Gems Manual Logo

Peridot Gemstone

Origin & History | Value | Magical & Healing Properties

Perhaps, no one gemstone aroused so much misunderstanding in the context of this term as Chrysolite. Some jewelers called it Chrysoberyl, whereas the true Chrysoberyl was called Chrysolite.

Such misunderstandings, we can also trace among the ancient treatises. Like this, Pliny the Elder called it “Topazios.” According to Pliny, this stone was found in the vicinity of Alabastron, near Thebais (the Region in Upper Egypt). He also distinguishes such two varieties of the “Topazios” as the “chrysopteron” and the “prasoides.” Whereas Hauy called it “cymophane” and Werner called it “Chrysoberyl.”

It was called even as Beryl, but, actually, in some degree, Pliny was right, because the “prasoides,” described by him is indeed Peridot, which, in turn is indeed just a color variety of Chrysolite (“chrysopteron” of Pliny).

Origin of Peridot and its history

Peridot Gemstone

The word “Chrysolite” derived from the Greek word, which means “golden stone.” When the Chrysolite is of a deep olive-green color, then it is called Peridot, when it is of a yellowish-green – it is an Olivine. Hence, Peridot, Olivine and Chrysolite are exactly equal and identical with and differ only in color.

Therefore, we can conclude, that, chemically, the Peridot — is a variety of the Chrysolite of a deep olive-green color, thus all the further description concerning the Chrysolite could be applied directly to the Peridot.

The Romans endowed the Peridot of a great value, this is evidenced by the intaglios with the head of Minerva, and the other with the head of Medusa, discovered during the excavations of the ancient Greek ruins. This fact is caused by the softness of Peridot, it is less than 7/10 according to the Mohs hardness scale, therefore it was used for engraving by the ancients.

Nobody knows the true origin of Peridot, due to the fact that his “mineral brother” Olivine is of a celestial origin. It was delivered to the earth together with the asteroids, although the Peridot is often found among the lava rocks.

All the varieties of Chrysolite, including Peridot and Olivine are obtained in the Bernardino Valley in Myanmar, in Ceylon, Arizona, New Mexico and Queensland. Peridot is also mined in Brazil, Egypt, South Africa and Sri Lanka.

The Value of the Peridot

First of all, it is worth noting that the Peridot is a quite soft gemstone (usually 6,5 – 7 according to Mohs Scale), therefore it is suitable for jewelry which will not be scratched. Set into the ring, it will soon become progressively worse. Furthermore, its shine possesses a slightly oily character. On the other hand, the Peridot is relatively heavy.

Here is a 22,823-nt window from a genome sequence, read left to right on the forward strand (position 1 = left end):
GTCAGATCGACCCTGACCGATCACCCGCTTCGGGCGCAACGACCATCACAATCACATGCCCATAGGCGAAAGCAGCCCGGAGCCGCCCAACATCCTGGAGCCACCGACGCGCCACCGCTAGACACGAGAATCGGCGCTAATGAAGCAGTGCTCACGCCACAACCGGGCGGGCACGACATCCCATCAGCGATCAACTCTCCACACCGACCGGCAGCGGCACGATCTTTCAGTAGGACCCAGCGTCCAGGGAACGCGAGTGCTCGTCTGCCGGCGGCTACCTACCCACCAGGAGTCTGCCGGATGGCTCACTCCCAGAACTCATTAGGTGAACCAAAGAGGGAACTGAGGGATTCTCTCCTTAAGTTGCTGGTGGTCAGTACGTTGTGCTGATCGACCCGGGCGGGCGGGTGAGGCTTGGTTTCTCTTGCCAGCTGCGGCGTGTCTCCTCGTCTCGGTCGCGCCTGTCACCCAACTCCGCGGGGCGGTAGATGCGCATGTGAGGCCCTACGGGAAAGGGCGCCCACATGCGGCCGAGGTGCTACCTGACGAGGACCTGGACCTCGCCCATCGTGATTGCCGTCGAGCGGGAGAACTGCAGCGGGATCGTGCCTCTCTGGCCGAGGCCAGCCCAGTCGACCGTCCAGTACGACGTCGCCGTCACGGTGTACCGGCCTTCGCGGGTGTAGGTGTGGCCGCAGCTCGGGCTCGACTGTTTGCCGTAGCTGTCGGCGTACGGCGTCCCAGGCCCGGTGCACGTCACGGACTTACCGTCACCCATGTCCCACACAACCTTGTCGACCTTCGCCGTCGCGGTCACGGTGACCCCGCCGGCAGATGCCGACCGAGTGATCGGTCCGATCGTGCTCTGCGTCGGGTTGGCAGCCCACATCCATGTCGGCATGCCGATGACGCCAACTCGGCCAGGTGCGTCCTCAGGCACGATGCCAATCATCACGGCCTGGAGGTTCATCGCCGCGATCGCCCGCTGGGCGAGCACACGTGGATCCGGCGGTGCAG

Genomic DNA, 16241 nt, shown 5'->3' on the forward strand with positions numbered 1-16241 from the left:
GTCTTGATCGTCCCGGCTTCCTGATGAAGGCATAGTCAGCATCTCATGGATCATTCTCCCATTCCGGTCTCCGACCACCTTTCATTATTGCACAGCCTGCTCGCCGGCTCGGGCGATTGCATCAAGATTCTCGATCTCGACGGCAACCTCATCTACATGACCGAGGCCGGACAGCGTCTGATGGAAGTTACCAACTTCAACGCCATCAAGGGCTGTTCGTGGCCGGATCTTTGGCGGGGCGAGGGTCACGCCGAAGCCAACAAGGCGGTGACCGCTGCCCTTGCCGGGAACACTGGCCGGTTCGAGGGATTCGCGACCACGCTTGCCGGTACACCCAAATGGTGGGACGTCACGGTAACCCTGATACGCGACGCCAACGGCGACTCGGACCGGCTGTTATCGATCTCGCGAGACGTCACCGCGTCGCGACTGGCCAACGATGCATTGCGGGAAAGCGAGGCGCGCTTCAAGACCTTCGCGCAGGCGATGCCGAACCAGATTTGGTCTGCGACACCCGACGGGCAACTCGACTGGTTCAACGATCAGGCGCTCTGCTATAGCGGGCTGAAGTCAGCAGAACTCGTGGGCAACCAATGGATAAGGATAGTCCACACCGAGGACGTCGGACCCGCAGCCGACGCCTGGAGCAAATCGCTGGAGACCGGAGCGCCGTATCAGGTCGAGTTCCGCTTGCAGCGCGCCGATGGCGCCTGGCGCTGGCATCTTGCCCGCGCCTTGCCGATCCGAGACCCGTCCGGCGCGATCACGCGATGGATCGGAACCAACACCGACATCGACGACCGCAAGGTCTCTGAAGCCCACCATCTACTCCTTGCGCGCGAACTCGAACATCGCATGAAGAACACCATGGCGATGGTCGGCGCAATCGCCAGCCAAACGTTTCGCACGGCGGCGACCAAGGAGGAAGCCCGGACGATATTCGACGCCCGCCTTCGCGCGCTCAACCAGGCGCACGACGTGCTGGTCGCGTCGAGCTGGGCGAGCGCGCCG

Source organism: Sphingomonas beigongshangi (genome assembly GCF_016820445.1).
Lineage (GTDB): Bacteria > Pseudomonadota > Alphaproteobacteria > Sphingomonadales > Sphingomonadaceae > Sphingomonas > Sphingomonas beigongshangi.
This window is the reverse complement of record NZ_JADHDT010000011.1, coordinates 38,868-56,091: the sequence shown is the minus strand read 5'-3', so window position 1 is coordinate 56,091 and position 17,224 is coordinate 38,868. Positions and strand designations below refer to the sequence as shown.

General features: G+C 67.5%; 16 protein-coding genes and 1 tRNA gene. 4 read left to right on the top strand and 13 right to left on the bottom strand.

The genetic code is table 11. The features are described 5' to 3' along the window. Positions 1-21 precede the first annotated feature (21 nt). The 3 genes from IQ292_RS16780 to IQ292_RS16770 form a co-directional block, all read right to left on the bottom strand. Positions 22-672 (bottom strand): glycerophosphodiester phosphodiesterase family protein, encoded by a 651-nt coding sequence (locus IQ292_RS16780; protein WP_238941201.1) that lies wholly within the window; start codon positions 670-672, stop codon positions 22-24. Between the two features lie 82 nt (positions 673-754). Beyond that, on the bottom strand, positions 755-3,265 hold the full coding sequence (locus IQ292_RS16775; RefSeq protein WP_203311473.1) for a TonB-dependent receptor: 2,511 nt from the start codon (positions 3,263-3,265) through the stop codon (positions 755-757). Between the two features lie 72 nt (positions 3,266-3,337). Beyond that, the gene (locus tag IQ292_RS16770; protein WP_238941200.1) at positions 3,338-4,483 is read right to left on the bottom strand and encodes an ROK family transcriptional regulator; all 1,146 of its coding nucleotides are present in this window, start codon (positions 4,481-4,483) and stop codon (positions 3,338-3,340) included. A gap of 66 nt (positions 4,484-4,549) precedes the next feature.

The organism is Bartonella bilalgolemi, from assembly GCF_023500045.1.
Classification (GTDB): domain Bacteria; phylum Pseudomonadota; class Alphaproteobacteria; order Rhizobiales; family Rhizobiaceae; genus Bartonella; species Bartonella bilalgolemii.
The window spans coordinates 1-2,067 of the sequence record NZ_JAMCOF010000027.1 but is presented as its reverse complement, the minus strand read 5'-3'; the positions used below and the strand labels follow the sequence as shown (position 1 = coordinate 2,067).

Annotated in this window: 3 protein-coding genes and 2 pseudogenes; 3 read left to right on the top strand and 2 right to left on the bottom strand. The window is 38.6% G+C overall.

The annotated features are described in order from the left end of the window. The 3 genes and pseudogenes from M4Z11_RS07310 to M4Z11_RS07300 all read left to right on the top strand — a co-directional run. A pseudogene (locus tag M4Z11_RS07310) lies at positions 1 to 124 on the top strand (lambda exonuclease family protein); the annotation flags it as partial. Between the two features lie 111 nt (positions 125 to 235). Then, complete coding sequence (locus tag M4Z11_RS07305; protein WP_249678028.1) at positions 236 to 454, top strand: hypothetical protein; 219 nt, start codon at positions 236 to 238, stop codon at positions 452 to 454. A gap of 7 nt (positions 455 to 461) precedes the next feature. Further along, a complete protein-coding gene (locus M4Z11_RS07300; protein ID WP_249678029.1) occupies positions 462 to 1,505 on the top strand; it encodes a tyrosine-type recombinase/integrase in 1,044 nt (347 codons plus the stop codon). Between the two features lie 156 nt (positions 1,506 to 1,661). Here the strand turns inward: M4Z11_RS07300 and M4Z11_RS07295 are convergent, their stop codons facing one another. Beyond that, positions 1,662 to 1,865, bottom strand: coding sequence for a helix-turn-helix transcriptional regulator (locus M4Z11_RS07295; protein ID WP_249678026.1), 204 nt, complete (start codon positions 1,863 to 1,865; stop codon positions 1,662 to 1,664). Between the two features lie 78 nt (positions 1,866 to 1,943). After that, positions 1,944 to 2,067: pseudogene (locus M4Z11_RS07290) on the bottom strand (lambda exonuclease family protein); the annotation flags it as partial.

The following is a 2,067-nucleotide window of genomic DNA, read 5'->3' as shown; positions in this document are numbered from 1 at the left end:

Most valuable specimens of Peridot are of the bottle green color. They usually supply from Ceylon (modern Sri Lanka), Upper Egypt, Myanmar, Brazil and the Levant (historical region in Southwest Asia).

At one time, George F. Kunz (1856 – 1932) asserted that all true Peridots which were sold in its time, were taken out of the old jewelry, and he linked it to the fact, that all the mines were exhausted two centuries before his life.

Modern Peridots and other color varieties of Chrysolite are of a small size, although they possess of fine color and transparency. Some specimens, called Olivine of sufficient size could be obtained out of the meteorites, but they will be cost more than usual Peridot, due to its unusual origin.

Nonetheless, the Peridots of big sizes, obtained principally in Myanmar are quite rare and therefore expensive, but these gemstones are usually rapidly sold to private collections.

Mystical, Magical and other significances attributed to Peridot

Peridot, as a variety of Chrysolite, was mentioned in ancient literature, medieval treatises and even in the Bible. But, as we described above, there was some misunderstanding concerning the fact, which gemstone was described indeed under the name “Chrysolite” or “Peridot.” Therefore, let’s admit that sets coerces said exactly about the Peridot.

Thus, let’s define, who had mentioned the unusual properties of this gemstone.

Diodones Siculus described Peridot, as the gemstone which is capable to change its color during the day and becoming especially bright at night, thereby he mentioned the ability of Peridot to supervise its wearer.

This gemstone is also mentioned, set into the Ring of Hermes, during the Ceremony of the Beetle (scarabaeus). At this ceremony it was represented in the form of any vessel (probably a model) made of Chrysolite.

The ancients knew about its extraterrestrial origin, therefore worshiped the Peridot as a divinity. Today, the Peridot is considered as the Birthstone for August.

To Top

Home | About | Copyrights & Disclaimer | Contacts // Site Map | RSS Feed